V. SHARE-ALIKE. We are letting You use Licensed Content for free because You are using it on a non-commercial basis. If you want to better protect your ownership, You may register under the OGL: Commercial. You agree that others can do the same with Your work.
This means:
A. Each time You distribute or otherwise make Your work available, You offer the recipient a license to the work on the same terms and conditions granted You under this license.
B. You may not impose upon others any terms that alter, restrict or otherwise change the terms of this license or the recipient’s exercise of the rights granted under this license.
C. You must distribute a copy of the license alongside Your work. For clarity, the license should probably appear either at the front or the back of Your book – but it must be in the book.
D. The version of the license You enclose with Your work must be this license. You must keep intact all notices that refer to it and You must keep its disclaimer of warranties.
That's only the NON-commercial version to be clear in case anyone doesn't get that from the text.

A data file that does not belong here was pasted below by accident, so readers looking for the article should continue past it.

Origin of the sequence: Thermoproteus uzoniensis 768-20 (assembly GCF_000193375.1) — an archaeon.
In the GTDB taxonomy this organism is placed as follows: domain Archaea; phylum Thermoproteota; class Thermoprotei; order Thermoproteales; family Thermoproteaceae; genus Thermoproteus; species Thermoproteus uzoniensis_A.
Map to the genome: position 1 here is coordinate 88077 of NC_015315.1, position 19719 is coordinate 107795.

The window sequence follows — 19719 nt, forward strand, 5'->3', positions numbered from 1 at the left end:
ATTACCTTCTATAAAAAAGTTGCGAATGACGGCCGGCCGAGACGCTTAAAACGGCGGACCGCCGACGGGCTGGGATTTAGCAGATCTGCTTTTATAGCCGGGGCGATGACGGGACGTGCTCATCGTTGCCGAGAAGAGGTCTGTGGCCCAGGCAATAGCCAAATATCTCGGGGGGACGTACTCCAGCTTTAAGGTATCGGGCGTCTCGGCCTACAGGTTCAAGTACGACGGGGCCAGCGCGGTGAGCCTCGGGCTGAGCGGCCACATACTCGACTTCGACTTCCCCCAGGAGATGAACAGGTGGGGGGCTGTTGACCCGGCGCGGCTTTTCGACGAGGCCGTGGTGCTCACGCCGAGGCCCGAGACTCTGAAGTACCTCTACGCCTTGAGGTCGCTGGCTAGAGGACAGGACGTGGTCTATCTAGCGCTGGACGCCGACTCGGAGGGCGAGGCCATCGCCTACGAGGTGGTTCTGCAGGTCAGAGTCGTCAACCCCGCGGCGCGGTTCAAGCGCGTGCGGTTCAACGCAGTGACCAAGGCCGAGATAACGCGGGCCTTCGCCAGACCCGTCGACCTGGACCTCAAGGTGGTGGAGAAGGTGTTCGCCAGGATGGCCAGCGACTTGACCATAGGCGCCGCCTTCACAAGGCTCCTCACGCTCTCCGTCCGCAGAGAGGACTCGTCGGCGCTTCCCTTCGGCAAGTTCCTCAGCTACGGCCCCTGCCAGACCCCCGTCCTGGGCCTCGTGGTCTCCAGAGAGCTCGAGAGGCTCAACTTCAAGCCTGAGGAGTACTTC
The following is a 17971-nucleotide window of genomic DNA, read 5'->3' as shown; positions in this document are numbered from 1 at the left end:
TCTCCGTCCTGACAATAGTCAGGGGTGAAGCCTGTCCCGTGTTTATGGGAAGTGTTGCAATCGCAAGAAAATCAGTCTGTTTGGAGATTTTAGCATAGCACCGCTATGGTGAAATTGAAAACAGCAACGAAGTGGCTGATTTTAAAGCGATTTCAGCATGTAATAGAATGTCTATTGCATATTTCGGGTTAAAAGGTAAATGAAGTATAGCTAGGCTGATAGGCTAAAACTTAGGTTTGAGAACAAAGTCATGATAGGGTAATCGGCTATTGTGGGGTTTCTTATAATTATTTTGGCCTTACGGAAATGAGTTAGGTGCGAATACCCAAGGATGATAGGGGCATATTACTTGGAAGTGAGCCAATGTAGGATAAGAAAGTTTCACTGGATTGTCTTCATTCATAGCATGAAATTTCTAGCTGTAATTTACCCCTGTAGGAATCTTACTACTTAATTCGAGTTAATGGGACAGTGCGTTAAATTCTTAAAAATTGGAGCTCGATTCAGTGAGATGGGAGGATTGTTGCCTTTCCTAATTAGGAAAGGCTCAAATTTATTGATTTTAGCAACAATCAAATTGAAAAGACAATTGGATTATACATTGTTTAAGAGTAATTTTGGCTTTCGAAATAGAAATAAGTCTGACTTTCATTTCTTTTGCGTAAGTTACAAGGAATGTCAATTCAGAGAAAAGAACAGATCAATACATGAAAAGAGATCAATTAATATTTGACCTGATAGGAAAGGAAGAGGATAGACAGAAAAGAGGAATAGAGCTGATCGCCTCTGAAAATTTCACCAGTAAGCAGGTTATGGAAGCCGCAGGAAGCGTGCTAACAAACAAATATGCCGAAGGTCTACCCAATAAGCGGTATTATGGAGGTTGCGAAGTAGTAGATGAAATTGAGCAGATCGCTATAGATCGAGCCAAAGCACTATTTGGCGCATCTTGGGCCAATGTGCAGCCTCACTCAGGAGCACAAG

The commercial version has no share-alike clause.
 



Nylanfs

Adventurer
That's only the NON-commercial version to be clear in case anyone doesn't get that from the text.

The commercial version has no share-alike clause.
Yes, I should have clarified I did mean the commercial license (since there may or may not be having two going forward). WotC stating that you CAN'T relicense your OWN copyrighted material is completely mindblowing. That would be tantamount to saying that you do not have copyright to your own material at all. Not just giving WotC a perpetual license to reused your material.
 

Yes, I should have clarified I did mean the commercial license (since there may or may not be having two going forward). WotC stating that you CAN'T relicense your OWN copyrighted material is completely mindblowing.
It's cool, but then I'm still not clear what I was incorrect about. The commercial license most definitely isn't open: only Wizards decides who can use your stuff. I never suggested otherwise, I don't think.